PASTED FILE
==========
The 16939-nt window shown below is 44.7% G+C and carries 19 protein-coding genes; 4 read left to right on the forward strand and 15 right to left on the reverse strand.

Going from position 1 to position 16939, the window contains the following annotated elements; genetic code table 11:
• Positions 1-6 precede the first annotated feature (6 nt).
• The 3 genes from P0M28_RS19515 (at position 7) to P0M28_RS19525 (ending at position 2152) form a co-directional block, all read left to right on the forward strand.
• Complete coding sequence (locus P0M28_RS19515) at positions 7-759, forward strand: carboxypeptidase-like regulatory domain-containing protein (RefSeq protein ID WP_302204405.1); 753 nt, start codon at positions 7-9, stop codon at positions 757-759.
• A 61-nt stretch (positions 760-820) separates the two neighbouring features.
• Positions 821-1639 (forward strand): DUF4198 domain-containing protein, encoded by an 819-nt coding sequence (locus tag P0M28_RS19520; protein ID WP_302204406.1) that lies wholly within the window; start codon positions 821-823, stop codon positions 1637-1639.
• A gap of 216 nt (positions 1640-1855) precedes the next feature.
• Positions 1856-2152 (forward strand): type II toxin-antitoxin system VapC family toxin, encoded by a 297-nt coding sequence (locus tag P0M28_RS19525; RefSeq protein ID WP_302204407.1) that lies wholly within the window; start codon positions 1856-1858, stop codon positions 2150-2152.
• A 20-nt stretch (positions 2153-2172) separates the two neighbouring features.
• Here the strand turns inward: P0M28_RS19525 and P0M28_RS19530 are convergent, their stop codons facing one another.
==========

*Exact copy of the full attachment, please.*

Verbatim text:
The 16939-nt window shown below is 44.7% G+C and carries 19 protein-coding genes; 4 read left to right on the forward strand and 15 right to left on the reverse strand.

Going from position 1 to position 16939, the window contains the following annotated elements; genetic code table 11:
• Positions 1-6 precede the first annotated feature (6 nt).
• The 3 genes from P0M28_RS19515 (at position 7) to P0M28_RS19525 (ending at position 2152) form a co-directional block, all read left to right on the forward strand.
• Complete coding sequence (locus P0M28_RS19515) at positions 7-759, forward strand: carboxypeptidase-like regulatory domain-containing protein (RefSeq protein ID WP_302204405.1); 753 nt, start codon at positions 7-9, stop codon at positions 757-759.
• A 61-nt stretch (positions 760-820) separates the two neighbouring features.
• Positions 821-1639 (forward strand): DUF4198 domain-containing protein, encoded by an 819-nt coding sequence (locus tag P0M28_RS19520; protein ID WP_302204406.1) that lies wholly within the window; start codon positions 821-823, stop codon positions 1637-1639.
• A gap of 216 nt (positions 1640-1855) precedes the next feature.
• Positions 1856-2152 (forward strand): type II toxin-antitoxin system VapC family toxin, encoded by a 297-nt coding sequence (locus tag P0M28_RS19525; RefSeq protein ID WP_302204407.1) that lies wholly within the window; start codon positions 1856-1858, stop codon positions 2150-2152.
• A 20-nt stretch (positions 2153-2172) separates the two neighbouring features.
• Here the strand turns inward: P0M28_RS19525 and P0M28_RS19530 are convergent, their stop codons facing one another.